You need to separately purchase a developer cream to mix with the product. To take out vivid, rich shades use a 20-volume developer. To remove pastel shades, use a 10 volume developer for gentler dye removal.
This is a harsh product that can dry out or even damage your hair. Do not use it on over-processed hair. Make sure to apply it quickly, as it strips the color very fast. Wash it out as soon as a color has disappeared. Add some Olaplex no. 1 into the mixture to prevent damage to the hair.
Apply only to hair that has been bleached and treated with direct dyes. It will bleach your natural color, so be careful with roots if you don’t want to lighten them. The smell is very intense, so make sure to work in a well-ventilated area.
3. Malibu DDL Direct Dye Lifter (Walmart)
This direct dye lifter is formulated without ammonia, parabens, gluten, and fragrances. The product comes in crystallized form and can be activated either by mixing it with water or with a developer. When mixed with water, it provides gentler lifting and helps minimize damage to your hair. Mixing with a developer helps to achieve more significant lifting.
4. Urban Shock Dye Remover by Scruples
This direct dye remover uses water to gently remove the color from the hair. The formula is enriched with Protective Barrier Complex (PBX) and avocado oil to improve hair’s inner strength and prevent damage. It will not lighten permanent dye or your natural hair color.
This color remover is a good choice if you need something that will not lift color from your roots.
This powdered formula is advertised to remove the existing semi-permanent color in just 30 minutes or less, bringing the hair back to its bleached blonde base.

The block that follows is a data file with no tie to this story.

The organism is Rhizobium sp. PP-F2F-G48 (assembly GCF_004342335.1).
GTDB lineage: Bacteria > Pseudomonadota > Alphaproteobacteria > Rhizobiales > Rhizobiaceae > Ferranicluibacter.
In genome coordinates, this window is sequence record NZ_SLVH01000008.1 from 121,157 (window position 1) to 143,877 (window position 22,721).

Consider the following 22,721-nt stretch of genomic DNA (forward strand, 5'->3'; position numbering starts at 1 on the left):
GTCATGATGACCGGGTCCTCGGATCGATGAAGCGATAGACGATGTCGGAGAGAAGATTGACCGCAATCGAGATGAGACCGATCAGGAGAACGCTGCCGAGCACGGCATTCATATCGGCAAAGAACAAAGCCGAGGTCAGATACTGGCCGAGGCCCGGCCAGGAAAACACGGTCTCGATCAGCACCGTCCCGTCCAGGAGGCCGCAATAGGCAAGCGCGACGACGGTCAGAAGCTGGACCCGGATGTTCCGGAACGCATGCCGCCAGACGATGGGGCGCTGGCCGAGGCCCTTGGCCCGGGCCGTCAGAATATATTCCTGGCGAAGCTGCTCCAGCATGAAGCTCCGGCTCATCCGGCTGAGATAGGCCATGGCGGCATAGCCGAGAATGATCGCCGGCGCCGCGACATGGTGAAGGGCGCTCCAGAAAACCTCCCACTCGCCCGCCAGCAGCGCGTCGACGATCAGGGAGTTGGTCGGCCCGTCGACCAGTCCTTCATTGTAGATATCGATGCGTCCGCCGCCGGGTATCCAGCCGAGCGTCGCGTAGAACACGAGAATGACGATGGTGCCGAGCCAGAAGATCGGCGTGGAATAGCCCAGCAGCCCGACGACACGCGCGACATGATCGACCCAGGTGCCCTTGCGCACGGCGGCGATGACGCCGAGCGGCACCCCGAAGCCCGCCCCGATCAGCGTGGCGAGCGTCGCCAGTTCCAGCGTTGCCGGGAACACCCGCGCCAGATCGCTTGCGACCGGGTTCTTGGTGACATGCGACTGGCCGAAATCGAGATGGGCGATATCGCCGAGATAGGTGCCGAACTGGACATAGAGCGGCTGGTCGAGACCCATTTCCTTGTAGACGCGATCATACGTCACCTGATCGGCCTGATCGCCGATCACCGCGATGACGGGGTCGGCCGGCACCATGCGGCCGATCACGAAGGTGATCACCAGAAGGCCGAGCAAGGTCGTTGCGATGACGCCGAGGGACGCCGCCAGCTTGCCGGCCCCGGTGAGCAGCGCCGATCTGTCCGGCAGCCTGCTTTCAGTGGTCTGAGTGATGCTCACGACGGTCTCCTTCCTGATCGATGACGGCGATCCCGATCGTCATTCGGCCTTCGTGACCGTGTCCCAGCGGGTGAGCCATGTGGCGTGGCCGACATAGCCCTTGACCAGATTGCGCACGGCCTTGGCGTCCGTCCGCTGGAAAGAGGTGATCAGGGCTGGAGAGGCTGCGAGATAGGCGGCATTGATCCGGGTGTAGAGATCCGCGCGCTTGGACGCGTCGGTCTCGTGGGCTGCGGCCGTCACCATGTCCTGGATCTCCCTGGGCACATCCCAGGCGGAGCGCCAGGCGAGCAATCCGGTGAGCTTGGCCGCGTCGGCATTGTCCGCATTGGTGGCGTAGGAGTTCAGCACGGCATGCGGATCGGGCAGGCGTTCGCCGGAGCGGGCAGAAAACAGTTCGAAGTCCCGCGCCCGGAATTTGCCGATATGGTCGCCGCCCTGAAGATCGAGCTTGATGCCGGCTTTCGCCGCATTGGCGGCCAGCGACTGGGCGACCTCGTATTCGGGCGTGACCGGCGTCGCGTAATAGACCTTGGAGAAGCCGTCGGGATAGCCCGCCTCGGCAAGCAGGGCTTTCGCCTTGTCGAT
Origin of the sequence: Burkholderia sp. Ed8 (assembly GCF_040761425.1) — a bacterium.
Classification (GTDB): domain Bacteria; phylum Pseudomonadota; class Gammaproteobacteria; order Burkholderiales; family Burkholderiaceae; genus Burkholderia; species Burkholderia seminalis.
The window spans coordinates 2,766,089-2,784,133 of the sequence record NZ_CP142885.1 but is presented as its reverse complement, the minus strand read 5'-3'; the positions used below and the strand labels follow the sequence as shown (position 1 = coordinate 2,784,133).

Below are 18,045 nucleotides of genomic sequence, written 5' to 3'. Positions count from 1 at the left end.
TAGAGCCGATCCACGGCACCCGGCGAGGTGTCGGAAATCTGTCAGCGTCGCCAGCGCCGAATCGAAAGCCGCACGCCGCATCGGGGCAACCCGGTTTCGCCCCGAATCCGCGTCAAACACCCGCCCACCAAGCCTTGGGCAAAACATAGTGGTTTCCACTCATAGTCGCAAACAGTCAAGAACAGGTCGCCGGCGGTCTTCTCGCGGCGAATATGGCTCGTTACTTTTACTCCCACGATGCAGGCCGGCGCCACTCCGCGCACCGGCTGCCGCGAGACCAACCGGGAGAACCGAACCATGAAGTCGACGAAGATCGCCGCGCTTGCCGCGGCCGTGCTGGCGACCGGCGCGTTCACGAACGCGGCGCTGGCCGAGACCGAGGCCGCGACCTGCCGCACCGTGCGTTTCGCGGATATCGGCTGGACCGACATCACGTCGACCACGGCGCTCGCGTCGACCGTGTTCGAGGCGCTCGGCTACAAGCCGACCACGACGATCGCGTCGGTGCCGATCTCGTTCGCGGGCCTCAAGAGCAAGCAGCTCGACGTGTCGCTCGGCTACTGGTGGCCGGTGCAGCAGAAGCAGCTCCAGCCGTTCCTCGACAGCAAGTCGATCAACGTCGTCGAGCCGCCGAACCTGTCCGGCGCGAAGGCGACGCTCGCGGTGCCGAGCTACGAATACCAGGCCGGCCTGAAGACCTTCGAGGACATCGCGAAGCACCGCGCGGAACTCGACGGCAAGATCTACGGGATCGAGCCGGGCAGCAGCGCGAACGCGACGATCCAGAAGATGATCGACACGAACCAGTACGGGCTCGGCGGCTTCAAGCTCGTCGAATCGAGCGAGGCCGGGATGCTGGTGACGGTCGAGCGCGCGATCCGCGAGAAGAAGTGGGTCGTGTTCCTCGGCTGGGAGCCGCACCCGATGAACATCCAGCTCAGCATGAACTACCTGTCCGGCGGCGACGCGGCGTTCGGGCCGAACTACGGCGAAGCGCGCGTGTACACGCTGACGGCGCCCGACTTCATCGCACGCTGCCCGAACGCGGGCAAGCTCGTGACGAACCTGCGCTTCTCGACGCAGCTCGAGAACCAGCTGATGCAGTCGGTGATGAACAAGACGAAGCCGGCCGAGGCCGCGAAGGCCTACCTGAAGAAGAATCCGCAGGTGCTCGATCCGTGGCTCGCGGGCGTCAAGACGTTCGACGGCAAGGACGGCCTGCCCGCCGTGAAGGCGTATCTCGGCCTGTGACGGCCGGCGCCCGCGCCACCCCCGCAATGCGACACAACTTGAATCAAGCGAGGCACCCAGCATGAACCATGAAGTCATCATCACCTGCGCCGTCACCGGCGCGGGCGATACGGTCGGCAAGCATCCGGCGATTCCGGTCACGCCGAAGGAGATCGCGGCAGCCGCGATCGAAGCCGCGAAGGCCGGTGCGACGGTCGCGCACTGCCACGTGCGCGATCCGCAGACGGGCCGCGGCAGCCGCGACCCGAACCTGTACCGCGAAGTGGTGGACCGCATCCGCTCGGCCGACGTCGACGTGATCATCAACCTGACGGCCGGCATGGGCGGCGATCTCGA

It contains Kaolin clay, which is the earth’s natural cleanser. Argan and kernel oils are included in the formula to protect the hair from over-drying.
The powder needs to be mixed with either 5, 10, or 20 volume developer, depending on the hair condition and your expectations.
It acts like bleach and will lighten your virgin roots when applied over them. One 45g sachet would be enough for shoulder-length hair.
Tips for Using Direct Dye Removers
Your hair should be squeaky clean prior to application, so use a clarifying shampoo to deeply cleanse your hair and completely remove residues and buildups.
Once activated, these products act fast, so you need to apply one quickly to get an even base. Having another pair of hands is extremely helpful.
To get even results, also make sure to section your hair prior to application.
If your hair has been chemically processed, consider using Olaplex or another bond-repairing product.
Don’t leave these products in your hail longer than needed. Once the lightening effect is achieved, shampoo your hair and make sure to rinse thoroughly.
Always use a deep conditioner afterward to combat dryness and maintain softness and shine.
Disclaimer: All content on this blog is created for informational purposes only. You shouldn’t use it as a substitute for professional advice, diagnosis, or treatment.
Last Updated on March 23, 2022 by Gaga